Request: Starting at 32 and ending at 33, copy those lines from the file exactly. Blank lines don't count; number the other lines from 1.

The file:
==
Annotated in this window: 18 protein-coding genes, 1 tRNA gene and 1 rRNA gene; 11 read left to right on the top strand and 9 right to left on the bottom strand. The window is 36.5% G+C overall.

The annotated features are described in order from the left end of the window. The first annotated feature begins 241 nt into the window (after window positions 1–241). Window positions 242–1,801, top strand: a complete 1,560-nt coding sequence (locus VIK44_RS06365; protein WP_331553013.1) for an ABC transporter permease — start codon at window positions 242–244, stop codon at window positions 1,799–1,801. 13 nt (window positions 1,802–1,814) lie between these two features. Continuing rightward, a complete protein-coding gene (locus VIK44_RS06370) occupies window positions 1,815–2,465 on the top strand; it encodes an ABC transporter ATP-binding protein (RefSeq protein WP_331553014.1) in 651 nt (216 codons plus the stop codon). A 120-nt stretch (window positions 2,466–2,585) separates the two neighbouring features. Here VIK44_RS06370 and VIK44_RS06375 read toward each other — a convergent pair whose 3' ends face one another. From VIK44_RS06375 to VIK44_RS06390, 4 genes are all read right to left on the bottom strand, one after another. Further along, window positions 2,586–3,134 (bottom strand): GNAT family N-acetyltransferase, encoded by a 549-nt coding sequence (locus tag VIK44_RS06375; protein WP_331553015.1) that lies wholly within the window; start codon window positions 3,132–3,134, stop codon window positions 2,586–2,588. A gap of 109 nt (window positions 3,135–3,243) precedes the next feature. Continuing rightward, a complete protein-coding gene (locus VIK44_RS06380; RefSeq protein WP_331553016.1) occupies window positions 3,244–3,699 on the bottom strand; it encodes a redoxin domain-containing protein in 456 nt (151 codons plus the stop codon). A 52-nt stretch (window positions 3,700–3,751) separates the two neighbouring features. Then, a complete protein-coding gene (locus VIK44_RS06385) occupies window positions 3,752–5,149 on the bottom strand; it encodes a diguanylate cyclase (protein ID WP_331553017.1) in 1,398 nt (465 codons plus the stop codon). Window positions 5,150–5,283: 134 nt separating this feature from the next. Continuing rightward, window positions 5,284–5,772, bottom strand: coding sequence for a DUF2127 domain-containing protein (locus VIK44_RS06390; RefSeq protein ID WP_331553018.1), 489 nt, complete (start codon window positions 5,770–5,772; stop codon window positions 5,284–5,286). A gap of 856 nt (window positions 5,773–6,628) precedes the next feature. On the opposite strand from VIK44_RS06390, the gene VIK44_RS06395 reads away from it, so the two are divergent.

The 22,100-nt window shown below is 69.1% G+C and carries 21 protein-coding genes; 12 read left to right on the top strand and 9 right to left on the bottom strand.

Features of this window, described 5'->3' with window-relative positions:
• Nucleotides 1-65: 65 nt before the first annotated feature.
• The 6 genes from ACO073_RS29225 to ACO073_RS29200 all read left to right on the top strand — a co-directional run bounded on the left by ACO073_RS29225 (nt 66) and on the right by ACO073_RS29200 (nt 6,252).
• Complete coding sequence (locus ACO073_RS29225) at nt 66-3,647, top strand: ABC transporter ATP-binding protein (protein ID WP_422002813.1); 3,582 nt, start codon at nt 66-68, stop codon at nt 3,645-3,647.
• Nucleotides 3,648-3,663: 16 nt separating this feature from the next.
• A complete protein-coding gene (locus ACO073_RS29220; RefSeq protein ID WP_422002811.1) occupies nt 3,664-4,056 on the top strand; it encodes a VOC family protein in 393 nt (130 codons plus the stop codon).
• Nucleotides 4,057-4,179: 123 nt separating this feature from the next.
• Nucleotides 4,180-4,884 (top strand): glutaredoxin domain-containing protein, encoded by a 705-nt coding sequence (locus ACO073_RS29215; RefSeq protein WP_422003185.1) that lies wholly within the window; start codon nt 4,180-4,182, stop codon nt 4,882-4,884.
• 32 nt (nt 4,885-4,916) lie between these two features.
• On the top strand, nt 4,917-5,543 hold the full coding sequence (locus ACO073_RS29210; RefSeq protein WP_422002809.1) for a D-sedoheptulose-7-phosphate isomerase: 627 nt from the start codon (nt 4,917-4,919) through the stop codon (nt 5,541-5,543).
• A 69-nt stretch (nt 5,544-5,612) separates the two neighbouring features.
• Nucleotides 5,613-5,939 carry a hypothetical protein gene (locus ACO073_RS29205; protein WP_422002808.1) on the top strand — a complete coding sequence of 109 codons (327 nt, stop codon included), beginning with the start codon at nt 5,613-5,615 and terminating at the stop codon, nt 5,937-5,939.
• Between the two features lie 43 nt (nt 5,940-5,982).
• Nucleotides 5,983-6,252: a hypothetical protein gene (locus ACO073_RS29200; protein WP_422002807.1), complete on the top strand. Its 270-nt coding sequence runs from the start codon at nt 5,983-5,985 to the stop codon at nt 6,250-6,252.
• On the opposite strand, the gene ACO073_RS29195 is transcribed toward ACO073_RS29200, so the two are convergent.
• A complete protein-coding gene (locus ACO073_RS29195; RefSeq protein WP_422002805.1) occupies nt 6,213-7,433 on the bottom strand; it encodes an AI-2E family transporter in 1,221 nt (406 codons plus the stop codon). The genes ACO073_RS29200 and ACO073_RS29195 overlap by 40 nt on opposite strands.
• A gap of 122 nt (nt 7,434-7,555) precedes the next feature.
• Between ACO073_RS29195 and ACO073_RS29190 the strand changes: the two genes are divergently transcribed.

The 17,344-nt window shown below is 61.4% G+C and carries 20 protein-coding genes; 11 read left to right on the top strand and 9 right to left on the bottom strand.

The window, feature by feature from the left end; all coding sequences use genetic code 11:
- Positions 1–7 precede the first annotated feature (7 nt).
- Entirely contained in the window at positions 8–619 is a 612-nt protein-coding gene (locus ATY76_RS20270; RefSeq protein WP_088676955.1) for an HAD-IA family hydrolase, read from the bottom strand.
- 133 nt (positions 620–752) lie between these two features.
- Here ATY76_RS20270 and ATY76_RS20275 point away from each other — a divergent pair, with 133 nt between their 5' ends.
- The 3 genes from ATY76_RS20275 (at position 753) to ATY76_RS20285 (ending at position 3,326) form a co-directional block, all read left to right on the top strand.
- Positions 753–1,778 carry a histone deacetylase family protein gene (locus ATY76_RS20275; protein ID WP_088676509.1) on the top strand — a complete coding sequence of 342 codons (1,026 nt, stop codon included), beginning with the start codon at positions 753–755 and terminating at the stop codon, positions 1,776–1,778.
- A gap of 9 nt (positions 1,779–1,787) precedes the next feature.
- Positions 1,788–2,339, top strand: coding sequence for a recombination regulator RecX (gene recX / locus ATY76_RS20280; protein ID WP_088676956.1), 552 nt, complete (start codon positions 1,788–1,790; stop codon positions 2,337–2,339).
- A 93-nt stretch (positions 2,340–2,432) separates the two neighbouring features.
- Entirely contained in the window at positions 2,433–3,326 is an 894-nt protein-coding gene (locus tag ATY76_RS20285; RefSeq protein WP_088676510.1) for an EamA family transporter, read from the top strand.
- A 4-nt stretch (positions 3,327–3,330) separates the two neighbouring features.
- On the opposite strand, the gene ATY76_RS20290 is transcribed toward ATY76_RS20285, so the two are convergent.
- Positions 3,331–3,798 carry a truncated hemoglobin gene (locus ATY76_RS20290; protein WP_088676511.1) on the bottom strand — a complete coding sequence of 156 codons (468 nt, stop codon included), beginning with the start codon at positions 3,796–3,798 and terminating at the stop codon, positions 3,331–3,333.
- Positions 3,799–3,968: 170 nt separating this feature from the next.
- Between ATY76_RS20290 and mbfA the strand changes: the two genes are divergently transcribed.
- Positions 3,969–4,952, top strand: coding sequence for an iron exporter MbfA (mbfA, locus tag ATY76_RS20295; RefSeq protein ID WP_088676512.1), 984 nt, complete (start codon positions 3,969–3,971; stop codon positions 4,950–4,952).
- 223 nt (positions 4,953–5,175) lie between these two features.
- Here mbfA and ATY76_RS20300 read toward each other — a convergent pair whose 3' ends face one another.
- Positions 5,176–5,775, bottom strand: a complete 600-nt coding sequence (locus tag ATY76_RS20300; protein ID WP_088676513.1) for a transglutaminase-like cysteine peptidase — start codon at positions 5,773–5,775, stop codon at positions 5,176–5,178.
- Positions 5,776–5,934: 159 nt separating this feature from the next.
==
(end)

- A 93-nt stretch (positions 2,340–2,432) separates the two neighbouring features.
- Entirely contained in the window at positions 2,433–3,326 is an 894-nt protein-coding gene (locus tag ATY76_RS20285; RefSeq protein WP_088676510.1) for an EamA family transporter, read from the top strand.